September 1, 2017
Five Key Steps to Reduce your Risk of a Norovirus Outbreak
In the sunnier months we tend to hear little about norovirus, but a recent suspected outbreak at the Athletics World Championships in London highlighted the ongoing, all-year-round risk the virus presents.
Here we look at what it is and how to reduce the chance of infection.
A common virus with nasty effects
Norovirus is the most common cause of gastroenteritis in the UK and it’s often difficult to prevent.
If you have never been sick with norovirus, the chances are high you will, at some point, be infected. In fact, norovirus is so common that most people will get infected with the virus several times during their life.
The symptoms of norovirus can include sickness, diarrhoea and stomach pain. Most people who get sick with the virus get better within 1-to-3 days, but it can lead to dehydration or more serious illness, especially in young children and older adults.
You can get sick with norovirus by having contact with an infected person, eating and drinking food or liquids, or even touching surfaces or objects contaminated with norovirus.
Every year, according to recent NHS figures, cases of norovirus continue to rise.
Five steps to reduce your risk of Norovirus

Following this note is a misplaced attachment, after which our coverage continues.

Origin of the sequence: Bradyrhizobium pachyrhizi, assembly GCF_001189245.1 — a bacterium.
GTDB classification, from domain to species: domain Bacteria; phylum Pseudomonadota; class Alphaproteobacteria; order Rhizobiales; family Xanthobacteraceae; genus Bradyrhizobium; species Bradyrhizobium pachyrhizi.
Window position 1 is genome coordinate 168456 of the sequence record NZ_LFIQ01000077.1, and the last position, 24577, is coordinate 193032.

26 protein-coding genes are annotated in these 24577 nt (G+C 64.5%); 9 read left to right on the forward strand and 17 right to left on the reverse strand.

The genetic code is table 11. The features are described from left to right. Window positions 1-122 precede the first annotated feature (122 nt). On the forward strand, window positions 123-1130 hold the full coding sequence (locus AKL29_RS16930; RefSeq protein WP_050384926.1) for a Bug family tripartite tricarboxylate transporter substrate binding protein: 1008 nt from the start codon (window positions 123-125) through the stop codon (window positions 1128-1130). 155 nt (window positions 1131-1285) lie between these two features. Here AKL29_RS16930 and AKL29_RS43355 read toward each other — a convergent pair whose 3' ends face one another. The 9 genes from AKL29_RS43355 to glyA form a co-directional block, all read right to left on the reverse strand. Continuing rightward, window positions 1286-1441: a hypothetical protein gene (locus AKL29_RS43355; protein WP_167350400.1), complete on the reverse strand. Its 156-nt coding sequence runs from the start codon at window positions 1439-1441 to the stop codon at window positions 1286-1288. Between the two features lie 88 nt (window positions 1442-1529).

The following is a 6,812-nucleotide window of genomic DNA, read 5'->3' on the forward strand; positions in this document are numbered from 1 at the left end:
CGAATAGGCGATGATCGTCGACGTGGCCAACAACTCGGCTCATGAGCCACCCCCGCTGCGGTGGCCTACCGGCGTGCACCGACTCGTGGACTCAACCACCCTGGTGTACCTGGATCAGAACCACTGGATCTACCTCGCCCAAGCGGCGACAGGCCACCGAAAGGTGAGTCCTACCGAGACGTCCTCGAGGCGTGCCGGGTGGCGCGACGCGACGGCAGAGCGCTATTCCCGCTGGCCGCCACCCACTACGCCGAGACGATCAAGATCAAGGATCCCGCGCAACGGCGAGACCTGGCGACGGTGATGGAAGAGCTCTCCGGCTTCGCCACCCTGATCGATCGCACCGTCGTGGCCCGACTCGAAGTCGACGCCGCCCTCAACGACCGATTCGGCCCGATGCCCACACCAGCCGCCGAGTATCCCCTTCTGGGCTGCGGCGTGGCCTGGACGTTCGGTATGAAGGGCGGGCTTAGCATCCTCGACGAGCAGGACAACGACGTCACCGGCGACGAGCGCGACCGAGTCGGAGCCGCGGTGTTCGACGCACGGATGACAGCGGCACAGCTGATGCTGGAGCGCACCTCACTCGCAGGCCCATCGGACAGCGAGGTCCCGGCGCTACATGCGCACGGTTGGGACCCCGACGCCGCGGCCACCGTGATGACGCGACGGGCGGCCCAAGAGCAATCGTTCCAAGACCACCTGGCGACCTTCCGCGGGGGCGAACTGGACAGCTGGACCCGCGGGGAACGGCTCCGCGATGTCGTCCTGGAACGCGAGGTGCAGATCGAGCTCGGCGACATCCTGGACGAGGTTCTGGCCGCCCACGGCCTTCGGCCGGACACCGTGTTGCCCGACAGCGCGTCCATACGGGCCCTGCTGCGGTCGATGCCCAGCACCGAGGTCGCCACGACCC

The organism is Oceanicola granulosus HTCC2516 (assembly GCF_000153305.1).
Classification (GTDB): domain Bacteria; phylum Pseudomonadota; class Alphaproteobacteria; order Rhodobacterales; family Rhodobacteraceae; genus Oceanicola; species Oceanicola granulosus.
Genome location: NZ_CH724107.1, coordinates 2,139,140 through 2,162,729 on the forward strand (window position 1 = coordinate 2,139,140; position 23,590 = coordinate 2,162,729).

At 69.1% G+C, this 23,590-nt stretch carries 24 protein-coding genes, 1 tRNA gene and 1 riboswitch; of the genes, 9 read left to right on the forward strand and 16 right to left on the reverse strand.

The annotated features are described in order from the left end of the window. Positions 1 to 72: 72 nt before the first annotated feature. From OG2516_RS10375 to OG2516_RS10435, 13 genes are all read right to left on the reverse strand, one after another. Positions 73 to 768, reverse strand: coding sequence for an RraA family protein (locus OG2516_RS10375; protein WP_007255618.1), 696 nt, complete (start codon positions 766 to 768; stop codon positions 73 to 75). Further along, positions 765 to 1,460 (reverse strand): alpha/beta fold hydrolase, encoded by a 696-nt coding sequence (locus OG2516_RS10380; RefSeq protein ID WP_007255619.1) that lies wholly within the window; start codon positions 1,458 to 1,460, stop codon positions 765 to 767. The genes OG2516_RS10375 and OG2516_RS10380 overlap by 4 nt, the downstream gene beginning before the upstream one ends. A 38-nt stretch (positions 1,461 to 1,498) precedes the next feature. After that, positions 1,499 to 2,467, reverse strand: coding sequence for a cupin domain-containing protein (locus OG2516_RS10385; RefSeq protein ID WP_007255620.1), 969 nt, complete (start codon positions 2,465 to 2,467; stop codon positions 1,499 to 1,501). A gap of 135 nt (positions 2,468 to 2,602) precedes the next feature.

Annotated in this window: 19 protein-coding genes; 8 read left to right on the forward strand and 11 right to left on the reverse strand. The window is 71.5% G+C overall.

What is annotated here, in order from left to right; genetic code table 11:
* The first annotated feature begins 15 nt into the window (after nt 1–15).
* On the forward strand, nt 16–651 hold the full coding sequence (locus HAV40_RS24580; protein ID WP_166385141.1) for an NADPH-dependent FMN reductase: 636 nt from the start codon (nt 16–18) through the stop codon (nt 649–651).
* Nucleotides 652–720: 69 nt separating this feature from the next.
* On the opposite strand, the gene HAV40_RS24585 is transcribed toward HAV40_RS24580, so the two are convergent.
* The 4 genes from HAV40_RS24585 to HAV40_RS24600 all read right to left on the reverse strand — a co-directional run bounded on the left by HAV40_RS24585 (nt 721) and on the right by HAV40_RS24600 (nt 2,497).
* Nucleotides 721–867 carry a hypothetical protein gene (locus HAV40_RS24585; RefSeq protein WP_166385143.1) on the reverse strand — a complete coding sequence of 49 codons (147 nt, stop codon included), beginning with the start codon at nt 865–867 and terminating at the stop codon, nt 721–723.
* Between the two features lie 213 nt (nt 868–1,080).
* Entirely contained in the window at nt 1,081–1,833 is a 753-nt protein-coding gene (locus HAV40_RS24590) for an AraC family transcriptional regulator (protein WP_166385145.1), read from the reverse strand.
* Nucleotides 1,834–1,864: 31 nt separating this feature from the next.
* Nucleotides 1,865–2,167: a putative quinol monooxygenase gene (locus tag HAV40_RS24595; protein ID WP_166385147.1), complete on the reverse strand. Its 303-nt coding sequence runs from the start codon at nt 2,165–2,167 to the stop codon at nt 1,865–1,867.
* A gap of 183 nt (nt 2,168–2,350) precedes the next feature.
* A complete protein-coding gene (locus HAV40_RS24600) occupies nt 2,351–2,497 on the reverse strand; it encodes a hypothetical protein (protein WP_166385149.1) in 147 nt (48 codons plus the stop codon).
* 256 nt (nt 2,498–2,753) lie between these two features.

Currently, there’s no vaccine to prevent us getting sick from norovirus.
However there are some steps you can take to help protect yourself and others:
1. Practice proper hand hygiene
Wash hands thoroughly using the recommended NHS technique, especially after using the toilet and changing nappies and always before eating, preparing, or handling food.
It’s important you continue to wash your hands regularly for up to two weeks after becoming sick as norovirus can stay in your stools for two weeks or more, even if symptoms have stopped. Alcohol-based hand sanitizers can be used to reduce the number of germs on your hands. However, they should not be used as a substitute for washing with soap and water.
2. Do not prepare food while infected
You should not prepare food for others or provide care while you are sick and for at least two days after symptoms have stopped. This also applies to sick workers in settings such as schools and child day care centres where they may expose young people to norovirus.
3. Clean and disinfect contaminated surfaces
After vomiting or having diarrhoea immediately clean and disinfect contaminated surfaces using an appropriate disinfectant.
4. Wash fruits and vegetables, and cook seafood thoroughly
Carefully wash fruits and vegetables before preparing and eating them, and cook oysters and other shellfish thoroughly before eating them.
Norovirus can survive temperatures as high as 60°C and the quick steaming processes that are often used for cooking shellfish.
Food that might be contaminated with norovirus should be thrown out.
5. Wash laundry thoroughly
Following these steps to help protect you and other people from norovirus regardless of the time or season:
- Immediately remove and wash clothes or linens that may be contaminated with vomit or stool
- handle soiled items carefully without agitating them
- wear rubber or disposable gloves while handling soiled items and wash your hands after, whenever possible
- wash the items with detergent at the maximum available cycle length then machine dry them